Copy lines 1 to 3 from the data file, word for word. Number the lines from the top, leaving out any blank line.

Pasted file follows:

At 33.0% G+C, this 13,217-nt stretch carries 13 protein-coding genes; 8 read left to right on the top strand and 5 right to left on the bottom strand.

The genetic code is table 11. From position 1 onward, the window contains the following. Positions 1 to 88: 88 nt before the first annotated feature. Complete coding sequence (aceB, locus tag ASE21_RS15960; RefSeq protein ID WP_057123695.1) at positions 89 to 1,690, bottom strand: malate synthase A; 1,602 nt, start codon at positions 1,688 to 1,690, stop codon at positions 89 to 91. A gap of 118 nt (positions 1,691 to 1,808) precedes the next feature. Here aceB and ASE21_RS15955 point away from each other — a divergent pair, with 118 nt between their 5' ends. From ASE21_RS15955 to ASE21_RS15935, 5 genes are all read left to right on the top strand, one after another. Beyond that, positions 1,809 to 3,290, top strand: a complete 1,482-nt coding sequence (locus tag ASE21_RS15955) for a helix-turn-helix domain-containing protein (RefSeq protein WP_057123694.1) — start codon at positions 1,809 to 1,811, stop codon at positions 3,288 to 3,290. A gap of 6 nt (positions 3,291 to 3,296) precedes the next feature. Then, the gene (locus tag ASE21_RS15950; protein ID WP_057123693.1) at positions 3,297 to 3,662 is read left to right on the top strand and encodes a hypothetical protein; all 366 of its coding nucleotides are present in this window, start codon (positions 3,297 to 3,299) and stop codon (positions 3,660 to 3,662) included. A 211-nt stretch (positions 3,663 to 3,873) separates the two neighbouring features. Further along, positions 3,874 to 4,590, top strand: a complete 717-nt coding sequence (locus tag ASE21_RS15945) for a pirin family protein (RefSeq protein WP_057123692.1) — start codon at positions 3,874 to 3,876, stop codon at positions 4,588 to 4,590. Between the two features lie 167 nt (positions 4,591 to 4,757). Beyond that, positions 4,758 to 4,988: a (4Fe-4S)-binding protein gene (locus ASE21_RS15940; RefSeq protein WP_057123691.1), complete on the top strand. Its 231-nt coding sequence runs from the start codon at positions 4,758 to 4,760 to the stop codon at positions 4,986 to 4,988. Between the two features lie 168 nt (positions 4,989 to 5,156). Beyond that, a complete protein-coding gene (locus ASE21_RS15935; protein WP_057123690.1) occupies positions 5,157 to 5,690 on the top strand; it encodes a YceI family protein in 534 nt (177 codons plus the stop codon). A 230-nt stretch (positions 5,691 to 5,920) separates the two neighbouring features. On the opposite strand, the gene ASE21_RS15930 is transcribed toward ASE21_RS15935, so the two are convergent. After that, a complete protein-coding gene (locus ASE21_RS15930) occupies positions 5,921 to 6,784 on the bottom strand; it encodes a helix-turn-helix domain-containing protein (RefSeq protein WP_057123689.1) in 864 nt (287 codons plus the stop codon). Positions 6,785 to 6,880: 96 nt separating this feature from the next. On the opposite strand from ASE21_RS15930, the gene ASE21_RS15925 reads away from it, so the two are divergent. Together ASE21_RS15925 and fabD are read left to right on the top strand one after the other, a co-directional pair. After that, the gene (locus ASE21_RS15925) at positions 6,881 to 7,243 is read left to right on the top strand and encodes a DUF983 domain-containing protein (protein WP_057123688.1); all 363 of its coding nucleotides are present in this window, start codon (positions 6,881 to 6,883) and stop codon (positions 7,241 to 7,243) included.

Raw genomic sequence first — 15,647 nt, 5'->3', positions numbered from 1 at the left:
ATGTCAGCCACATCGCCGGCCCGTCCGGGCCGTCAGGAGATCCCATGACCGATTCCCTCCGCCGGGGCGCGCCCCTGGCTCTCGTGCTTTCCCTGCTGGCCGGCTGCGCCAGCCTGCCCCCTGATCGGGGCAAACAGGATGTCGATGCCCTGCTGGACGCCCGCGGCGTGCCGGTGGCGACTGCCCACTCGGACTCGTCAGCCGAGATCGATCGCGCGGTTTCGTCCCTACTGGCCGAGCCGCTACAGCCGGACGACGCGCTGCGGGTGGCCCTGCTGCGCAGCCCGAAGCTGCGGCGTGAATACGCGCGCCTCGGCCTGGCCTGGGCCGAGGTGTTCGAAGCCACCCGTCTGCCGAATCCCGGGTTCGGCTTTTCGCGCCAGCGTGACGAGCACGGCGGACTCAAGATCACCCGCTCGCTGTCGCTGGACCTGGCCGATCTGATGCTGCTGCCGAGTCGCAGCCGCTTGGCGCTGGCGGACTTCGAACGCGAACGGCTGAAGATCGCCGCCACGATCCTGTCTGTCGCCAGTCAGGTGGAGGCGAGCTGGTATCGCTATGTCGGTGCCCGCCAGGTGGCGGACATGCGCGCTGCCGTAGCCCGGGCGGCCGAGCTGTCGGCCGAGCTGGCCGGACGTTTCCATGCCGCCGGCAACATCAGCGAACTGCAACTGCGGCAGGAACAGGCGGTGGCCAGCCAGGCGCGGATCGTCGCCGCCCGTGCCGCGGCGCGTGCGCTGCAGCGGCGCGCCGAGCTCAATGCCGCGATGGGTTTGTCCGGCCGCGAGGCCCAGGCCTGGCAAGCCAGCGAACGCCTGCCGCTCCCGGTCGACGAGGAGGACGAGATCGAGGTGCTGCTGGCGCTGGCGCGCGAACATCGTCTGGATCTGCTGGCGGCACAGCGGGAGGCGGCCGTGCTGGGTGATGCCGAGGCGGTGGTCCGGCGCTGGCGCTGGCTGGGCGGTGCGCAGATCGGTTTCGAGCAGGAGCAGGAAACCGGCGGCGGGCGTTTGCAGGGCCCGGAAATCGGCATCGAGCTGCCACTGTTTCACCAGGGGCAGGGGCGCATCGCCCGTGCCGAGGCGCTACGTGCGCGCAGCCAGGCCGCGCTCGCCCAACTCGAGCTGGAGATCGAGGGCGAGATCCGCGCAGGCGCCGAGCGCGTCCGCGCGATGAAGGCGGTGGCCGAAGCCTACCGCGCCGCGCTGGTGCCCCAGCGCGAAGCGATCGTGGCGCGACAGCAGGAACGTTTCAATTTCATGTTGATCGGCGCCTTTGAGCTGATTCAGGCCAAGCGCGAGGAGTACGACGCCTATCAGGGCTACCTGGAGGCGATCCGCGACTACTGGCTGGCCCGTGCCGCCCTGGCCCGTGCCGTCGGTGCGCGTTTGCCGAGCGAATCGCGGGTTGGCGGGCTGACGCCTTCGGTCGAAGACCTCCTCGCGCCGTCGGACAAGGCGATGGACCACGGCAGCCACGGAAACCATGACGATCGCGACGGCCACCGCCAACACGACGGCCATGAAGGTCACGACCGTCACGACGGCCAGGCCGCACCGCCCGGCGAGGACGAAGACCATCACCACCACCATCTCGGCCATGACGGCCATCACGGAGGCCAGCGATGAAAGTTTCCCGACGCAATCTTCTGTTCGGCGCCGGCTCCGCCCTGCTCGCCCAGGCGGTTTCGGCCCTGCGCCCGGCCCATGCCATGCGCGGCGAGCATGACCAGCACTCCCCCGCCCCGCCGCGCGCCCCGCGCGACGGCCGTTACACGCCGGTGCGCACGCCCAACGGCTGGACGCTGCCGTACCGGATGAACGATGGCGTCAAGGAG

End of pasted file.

At 33.0% G+C, this 13,217-nt stretch carries 13 protein-coding genes; 8 read left to right on the top strand and 5 right to left on the bottom strand.

The genetic code is table 11. From position 1 onward, the window contains the following. Positions 1 to 88: 88 nt before the first annotated feature. Complete coding sequence (aceB, locus tag ASE21_RS15960; RefSeq protein ID WP_057123695.1) at positions 89 to 1,690, bottom strand: malate synthase A; 1,602 nt, start codon at positions 1,688 to 1,690, stop codon at positions 89 to 91. A gap of 118 nt (positions 1,691 to 1,808) precedes the next feature. Here aceB and ASE21_RS15955 point away from each other — a divergent pair, with 118 nt between their 5' ends. From ASE21_RS15955 to ASE21_RS15935, 5 genes are all read left to right on the top strand, one after another. Beyond that, positions 1,809 to 3,290, top strand: a complete 1,482-nt coding sequence (locus tag ASE21_RS15955) for a helix-turn-helix domain-containing protein (RefSeq protein WP_057123694.1) — start codon at positions 1,809 to 1,811, stop codon at positions 3,288 to 3,290. A gap of 6 nt (positions 3,291 to 3,296) precedes the next feature. Then, the gene (locus tag ASE21_RS15950; protein ID WP_057123693.1) at positions 3,297 to 3,662 is read left to right on the top strand and encodes a hypothetical protein; all 366 of its coding nucleotides are present in this window, start codon (positions 3,297 to 3,299) and stop codon (positions 3,660 to 3,662) included. A 211-nt stretch (positions 3,663 to 3,873) separates the two neighbouring features. Further along, positions 3,874 to 4,590, top strand: a complete 717-nt coding sequence (locus tag ASE21_RS15945) for a pirin family protein (RefSeq protein WP_057123692.1) — start codon at positions 3,874 to 3,876, stop codon at positions 4,588 to 4,590. Between the two features lie 167 nt (positions 4,591 to 4,757). Beyond that, positions 4,758 to 4,988: a (4Fe-4S)-binding protein gene (locus ASE21_RS15940; RefSeq protein WP_057123691.1), complete on the top strand. Its 231-nt coding sequence runs from the start codon at positions 4,758 to 4,760 to the stop codon at positions 4,986 to 4,988. Between the two features lie 168 nt (positions 4,989 to 5,156). Beyond that, a complete protein-coding gene (locus ASE21_RS15935; protein WP_057123690.1) occupies positions 5,157 to 5,690 on the top strand; it encodes a YceI family protein in 534 nt (177 codons plus the stop codon). A 230-nt stretch (positions 5,691 to 5,920) separates the two neighbouring features. On the opposite strand, the gene ASE21_RS15930 is transcribed toward ASE21_RS15935, so the two are convergent. After that, a complete protein-coding gene (locus ASE21_RS15930) occupies positions 5,921 to 6,784 on the bottom strand; it encodes a helix-turn-helix domain-containing protein (RefSeq protein WP_057123689.1) in 864 nt (287 codons plus the stop codon). Positions 6,785 to 6,880: 96 nt separating this feature from the next. On the opposite strand from ASE21_RS15930, the gene ASE21_RS15925 reads away from it, so the two are divergent. Together ASE21_RS15925 and fabD are read left to right on the top strand one after the other, a co-directional pair. After that, the gene (locus ASE21_RS15925) at positions 6,881 to 7,243 is read left to right on the top strand and encodes a DUF983 domain-containing protein (protein WP_057123688.1); all 363 of its coding nucleotides are present in this window, start codon (positions 6,881 to 6,883) and stop codon (positions 7,241 to 7,243) included.

Raw genomic sequence first — 15,647 nt, 5'->3', positions numbered from 1 at the left: